Four Different Approaches
The great thing about DTs is that they are very generic. There are also numerous ways to tackle weapon selection. As expected, there are even more ways to combine the two together. In fact, there are four options, as shown in Figure 27.1:
In each of these cases, the DTs use features of the current situation as predictor variables (for instance, distance, health, and terrain constriction)—as discussed in Chapter 23, "Weapon Selection." However, the four different models optionally use additional predictor variables and different response variables.
Learning the Appropriate Weapon
The first approach is to use a DT to return the most appropriate weapon for each situation. This corresponds to a mapping from a set of environment features to a weapon type. In theory, this approach summarizes what weapon selection is all about. Sadly, using a single AI component to determine only the best weapon has many problems in practice:
There are three obvious ways to fix these problems—in a more or less improvised fashion. First, we could duplicate the DTs, so different trees would be used depending on the weapons available; this requires more memory and is slower to learn. Second, we could specify the weapons available as additional inputs, but this leads to a combinatorial explosion of the problem space, and the approximation of the DT would be error prone. Third, we could have the result of the DT as a list of weapons ranked by preference. However, this requires adapting the DT to deal with multidimensional responses.
Learning Weapon Fitness
In the second model, the DT maps the features of the situation onto a single fitness value (see Figure 27.2). Then, a small script (or a native C++ function) finds the highest fitness and selects the corresponding weapon.
Figure 27.2. On the top, the DT that learns the right weapon directly. On the bottom, it estimates the fitness.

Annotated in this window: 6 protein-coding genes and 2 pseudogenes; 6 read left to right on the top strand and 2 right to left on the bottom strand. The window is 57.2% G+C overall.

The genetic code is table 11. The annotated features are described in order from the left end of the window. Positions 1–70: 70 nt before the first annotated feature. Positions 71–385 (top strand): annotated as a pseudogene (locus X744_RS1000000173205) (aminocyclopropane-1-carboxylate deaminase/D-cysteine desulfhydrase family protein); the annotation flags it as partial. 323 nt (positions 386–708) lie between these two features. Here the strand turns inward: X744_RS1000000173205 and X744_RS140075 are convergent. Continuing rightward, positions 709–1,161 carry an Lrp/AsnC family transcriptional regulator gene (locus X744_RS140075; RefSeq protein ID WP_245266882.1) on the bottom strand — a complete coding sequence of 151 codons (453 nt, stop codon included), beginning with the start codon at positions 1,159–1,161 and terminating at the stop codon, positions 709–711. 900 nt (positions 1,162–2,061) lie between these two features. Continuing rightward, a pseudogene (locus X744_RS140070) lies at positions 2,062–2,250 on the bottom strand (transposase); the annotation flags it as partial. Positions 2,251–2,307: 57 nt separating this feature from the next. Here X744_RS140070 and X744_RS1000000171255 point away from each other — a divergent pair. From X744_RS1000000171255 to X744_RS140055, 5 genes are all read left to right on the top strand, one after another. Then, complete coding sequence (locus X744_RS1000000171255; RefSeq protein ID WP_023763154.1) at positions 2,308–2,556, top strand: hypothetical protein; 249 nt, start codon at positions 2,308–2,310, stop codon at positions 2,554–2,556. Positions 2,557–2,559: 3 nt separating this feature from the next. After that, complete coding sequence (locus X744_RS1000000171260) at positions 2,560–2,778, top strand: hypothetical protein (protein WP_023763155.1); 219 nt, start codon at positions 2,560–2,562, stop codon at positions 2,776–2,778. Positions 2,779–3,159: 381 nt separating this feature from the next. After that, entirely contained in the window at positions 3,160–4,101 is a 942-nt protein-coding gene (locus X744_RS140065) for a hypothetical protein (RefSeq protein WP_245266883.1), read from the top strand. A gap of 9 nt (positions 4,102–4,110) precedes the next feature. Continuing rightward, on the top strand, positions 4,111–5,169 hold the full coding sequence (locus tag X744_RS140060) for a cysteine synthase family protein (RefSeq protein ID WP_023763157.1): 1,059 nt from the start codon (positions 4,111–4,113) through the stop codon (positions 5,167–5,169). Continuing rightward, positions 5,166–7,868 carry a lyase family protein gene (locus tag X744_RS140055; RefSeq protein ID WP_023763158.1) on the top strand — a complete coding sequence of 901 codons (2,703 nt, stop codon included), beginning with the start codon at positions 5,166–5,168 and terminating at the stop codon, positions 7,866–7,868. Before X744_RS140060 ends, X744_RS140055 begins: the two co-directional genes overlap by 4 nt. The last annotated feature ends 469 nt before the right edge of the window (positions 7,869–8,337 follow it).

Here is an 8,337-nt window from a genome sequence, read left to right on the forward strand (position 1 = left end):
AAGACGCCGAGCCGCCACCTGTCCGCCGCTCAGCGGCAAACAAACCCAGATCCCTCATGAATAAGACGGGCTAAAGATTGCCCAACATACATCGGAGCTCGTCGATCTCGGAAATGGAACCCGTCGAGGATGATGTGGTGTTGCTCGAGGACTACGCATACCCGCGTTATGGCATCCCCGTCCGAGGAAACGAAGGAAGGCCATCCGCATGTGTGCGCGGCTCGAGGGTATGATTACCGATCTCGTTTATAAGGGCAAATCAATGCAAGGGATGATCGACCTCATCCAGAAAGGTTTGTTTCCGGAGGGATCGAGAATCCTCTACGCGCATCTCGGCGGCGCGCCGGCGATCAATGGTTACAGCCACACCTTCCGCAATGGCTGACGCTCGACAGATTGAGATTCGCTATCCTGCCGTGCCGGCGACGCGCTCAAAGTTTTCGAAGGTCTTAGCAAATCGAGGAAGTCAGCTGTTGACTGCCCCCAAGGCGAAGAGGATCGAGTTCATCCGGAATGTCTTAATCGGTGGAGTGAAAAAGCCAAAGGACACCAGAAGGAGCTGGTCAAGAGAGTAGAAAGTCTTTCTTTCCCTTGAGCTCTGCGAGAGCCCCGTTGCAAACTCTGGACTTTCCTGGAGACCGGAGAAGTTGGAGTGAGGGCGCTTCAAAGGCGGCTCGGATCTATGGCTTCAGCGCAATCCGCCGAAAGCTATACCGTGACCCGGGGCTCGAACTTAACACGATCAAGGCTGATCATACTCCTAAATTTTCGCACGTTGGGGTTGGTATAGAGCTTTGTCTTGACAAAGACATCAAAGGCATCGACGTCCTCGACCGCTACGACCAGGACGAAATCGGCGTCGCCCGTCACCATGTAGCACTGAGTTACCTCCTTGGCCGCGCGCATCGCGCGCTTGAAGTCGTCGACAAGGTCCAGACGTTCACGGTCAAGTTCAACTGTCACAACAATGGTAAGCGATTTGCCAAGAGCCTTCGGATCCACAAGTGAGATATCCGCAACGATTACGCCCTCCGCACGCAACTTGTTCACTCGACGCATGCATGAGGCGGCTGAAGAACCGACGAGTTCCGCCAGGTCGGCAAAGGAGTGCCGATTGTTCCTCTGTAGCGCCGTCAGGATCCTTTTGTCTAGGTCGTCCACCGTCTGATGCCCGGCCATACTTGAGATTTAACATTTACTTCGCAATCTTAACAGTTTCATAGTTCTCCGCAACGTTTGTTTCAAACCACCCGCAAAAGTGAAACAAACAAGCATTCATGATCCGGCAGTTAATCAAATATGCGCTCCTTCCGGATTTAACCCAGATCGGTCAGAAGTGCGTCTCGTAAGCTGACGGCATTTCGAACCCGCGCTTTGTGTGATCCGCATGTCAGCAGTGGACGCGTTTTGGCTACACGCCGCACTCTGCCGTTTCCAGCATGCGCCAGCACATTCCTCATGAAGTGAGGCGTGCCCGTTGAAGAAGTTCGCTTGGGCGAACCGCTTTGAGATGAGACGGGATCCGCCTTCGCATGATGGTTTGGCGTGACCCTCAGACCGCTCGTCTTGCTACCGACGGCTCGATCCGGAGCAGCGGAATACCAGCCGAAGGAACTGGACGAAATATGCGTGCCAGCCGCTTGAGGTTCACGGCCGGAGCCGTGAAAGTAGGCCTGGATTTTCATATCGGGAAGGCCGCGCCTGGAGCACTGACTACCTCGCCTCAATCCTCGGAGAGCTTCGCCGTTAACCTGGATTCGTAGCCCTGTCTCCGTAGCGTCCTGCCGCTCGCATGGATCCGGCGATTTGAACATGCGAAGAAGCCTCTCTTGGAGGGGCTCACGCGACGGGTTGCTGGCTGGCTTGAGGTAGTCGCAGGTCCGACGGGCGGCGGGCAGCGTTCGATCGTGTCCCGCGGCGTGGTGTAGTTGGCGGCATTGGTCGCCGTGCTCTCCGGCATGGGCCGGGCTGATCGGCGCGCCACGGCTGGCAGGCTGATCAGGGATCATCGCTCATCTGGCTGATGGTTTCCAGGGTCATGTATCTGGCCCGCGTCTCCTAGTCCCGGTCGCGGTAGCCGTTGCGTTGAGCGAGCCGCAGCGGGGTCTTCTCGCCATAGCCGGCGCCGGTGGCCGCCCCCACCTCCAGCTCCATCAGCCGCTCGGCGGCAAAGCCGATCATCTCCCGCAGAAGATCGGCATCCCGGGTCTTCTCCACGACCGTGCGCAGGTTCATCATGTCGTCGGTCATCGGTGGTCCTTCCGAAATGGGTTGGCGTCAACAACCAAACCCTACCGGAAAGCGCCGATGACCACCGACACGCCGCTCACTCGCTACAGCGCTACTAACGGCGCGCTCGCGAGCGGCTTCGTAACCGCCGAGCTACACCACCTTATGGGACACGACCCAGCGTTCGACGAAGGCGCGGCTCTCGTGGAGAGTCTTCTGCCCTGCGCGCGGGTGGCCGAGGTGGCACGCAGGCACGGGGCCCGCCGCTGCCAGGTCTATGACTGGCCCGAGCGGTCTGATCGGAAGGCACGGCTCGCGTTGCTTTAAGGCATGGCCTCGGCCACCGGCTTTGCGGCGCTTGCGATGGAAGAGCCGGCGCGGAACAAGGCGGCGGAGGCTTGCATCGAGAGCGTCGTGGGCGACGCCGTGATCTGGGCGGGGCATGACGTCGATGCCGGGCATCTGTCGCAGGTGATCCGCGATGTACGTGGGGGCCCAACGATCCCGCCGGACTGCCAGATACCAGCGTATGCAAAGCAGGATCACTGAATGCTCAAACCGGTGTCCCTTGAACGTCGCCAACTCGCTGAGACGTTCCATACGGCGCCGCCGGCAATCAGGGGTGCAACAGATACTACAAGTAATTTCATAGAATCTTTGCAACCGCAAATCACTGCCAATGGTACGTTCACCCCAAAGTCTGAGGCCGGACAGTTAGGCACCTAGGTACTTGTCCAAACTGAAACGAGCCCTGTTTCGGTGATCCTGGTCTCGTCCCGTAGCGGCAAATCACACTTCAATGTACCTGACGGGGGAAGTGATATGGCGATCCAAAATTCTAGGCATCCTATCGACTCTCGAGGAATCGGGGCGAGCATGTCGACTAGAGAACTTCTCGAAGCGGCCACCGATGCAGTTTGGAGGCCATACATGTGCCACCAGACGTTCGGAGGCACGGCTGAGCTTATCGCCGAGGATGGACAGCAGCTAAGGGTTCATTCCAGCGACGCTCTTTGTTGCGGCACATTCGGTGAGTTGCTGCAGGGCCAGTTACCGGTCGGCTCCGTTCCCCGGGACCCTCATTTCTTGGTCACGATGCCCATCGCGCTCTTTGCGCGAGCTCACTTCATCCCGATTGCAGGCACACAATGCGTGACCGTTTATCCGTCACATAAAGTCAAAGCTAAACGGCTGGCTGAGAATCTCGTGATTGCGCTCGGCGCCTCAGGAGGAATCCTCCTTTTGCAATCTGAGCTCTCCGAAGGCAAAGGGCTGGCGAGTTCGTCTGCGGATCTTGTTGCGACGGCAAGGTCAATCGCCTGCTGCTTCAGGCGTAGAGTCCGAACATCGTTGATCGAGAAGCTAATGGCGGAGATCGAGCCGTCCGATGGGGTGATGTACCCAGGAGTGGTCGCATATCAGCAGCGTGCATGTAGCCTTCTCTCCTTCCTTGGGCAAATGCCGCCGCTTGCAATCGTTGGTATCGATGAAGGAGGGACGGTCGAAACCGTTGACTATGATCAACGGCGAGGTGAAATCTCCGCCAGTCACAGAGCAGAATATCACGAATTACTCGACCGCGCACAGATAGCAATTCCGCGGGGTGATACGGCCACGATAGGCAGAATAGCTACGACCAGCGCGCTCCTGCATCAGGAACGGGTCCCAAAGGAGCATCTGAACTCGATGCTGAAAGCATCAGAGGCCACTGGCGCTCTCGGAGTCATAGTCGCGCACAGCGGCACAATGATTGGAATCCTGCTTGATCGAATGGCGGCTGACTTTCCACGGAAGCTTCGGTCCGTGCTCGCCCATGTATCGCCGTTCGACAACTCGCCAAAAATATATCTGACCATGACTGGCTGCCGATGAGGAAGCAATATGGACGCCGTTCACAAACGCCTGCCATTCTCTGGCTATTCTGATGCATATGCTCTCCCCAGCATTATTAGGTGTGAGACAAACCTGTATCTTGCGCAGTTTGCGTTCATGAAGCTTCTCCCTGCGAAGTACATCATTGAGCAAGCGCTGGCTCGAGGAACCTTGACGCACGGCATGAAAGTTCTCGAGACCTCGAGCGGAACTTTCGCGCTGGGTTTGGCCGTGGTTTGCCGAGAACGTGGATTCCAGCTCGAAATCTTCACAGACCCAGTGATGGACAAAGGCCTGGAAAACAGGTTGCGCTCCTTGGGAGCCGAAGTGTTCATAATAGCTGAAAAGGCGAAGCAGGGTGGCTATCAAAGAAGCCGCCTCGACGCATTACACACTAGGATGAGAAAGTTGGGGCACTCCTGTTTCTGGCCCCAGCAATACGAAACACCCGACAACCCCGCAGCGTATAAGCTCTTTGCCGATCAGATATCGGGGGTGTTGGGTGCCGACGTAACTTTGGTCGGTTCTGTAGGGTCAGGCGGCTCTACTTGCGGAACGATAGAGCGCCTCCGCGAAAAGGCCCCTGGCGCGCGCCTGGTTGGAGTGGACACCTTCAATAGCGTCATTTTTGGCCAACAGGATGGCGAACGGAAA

Each weapon could have its own DT to evaluate its fitness based on the current situation. This requires nine DTs for Quake 2 (excluding the default weapon). This approach organizes the selection skills by weapon, so they can easily be learned modularly. However, this dissociation has the cost of using additional memory and code. Instead, the weapon type could be used as a predictor variable in the DT, so only one large tree is needed to evaluate the fitness of all weapons. This option is more convenient because only one tree is needed, and the tree may be more compact.
The biggest problem is computing the fitness values in some situations to supervise the learning. In essence, the problem must be solved in some cases, allowing the DT to induce the general behavior. An easy way of doing this is to reuse the voting system we developed in Chapter 25, "Scripting Tactical Decisions." The DT is based on the exact same features as the voting system. Then, the final result of the voting is used to induce the DT. The learned DT would be capable of approximating the result of the voting efficiently, without having to go through the whole process.
Learning Weapon Properties
Working on a lower level, the DT can learn the different weapon properties based on the features of the current situation. Naturally, rate of fire and speed of projectiles don't need learning—or at least, not with DTs—because they are constant values. On the other hand, characteristics such as maximum damage and estimated damage per second are very much dependent on the current situation (as discussed for the shooting skills).
The advantage of this approach is that it results in accurate measurements for the weapon properties that were relied upon in Chapter 25. Thanks to the DTs, the statistics are dependent on the skill of the animat, and even the different situations. On the other hand, the DT is not a self-standing solution, and still relies on other aspects of the AI. If we opt for this approach, we'll be able to reuse the entire voting system—which will be enhanced by learning.
Learning Votes for Properties
The final approach learns the votes for the weapon properties based on the features. This model avoids using a voting system, replacing it with a hierarchy of decisions that would be more efficient but approximate. The voting system is still required during learning to provide the DT with some examples, but it can be removed in the final architecture. The fitness of the weapon is then the sum of the fitness of its characteristics.